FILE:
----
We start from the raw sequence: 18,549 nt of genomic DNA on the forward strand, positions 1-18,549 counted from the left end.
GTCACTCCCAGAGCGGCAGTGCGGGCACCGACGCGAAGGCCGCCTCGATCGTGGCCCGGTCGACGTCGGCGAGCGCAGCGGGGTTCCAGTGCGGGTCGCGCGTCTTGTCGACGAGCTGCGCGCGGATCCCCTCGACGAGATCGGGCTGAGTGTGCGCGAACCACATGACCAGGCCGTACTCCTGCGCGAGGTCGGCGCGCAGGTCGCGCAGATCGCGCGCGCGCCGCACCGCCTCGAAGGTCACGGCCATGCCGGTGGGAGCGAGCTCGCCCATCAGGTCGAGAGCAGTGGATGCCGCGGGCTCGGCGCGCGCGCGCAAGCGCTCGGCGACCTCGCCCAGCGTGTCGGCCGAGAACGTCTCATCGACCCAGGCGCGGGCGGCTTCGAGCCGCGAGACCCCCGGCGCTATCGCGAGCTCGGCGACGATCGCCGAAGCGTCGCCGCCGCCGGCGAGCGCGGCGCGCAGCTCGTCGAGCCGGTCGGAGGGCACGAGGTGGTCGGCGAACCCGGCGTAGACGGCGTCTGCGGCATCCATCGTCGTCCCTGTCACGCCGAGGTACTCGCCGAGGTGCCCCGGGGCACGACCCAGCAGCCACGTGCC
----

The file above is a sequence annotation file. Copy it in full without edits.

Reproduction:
We start from the raw sequence: 18,549 nt of genomic DNA on the forward strand, positions 1-18,549 counted from the left end.
GTCACTCCCAGAGCGGCAGTGCGGGCACCGACGCGAAGGCCGCCTCGATCGTGGCCCGGTCGACGTCGGCGAGCGCAGCGGGGTTCCAGTGCGGGTCGCGCGTCTTGTCGACGAGCTGCGCGCGGATCCCCTCGACGAGATCGGGCTGAGTGTGCGCGAACCACATGACCAGGCCGTACTCCTGCGCGAGGTCGGCGCGCAGGTCGCGCAGATCGCGCGCGCGCCGCACCGCCTCGAAGGTCACGGCCATGCCGGTGGGAGCGAGCTCGCCCATCAGGTCGAGAGCAGTGGATGCCGCGGGCTCGGCGCGCGCGCGCAAGCGCTCGGCGACCTCGCCCAGCGTGTCGGCCGAGAACGTCTCATCGACCCAGGCGCGGGCGGCTTCGAGCCGCGAGACCCCCGGCGCTATCGCGAGCTCGGCGACGATCGCCGAAGCGTCGCCGCCGCCGGCGAGCGCGGCGCGCAGCTCGTCGAGCCGGTCGGAGGGCACGAGGTGGTCGGCGAACCCGGCGTAGACGGCGTCTGCGGCATCCATCGTCGTCCCTGTCACGCCGAGGTACTCGCCGAGGTGCCCCGGGGCACGACCCAGCAGCCACGTGCC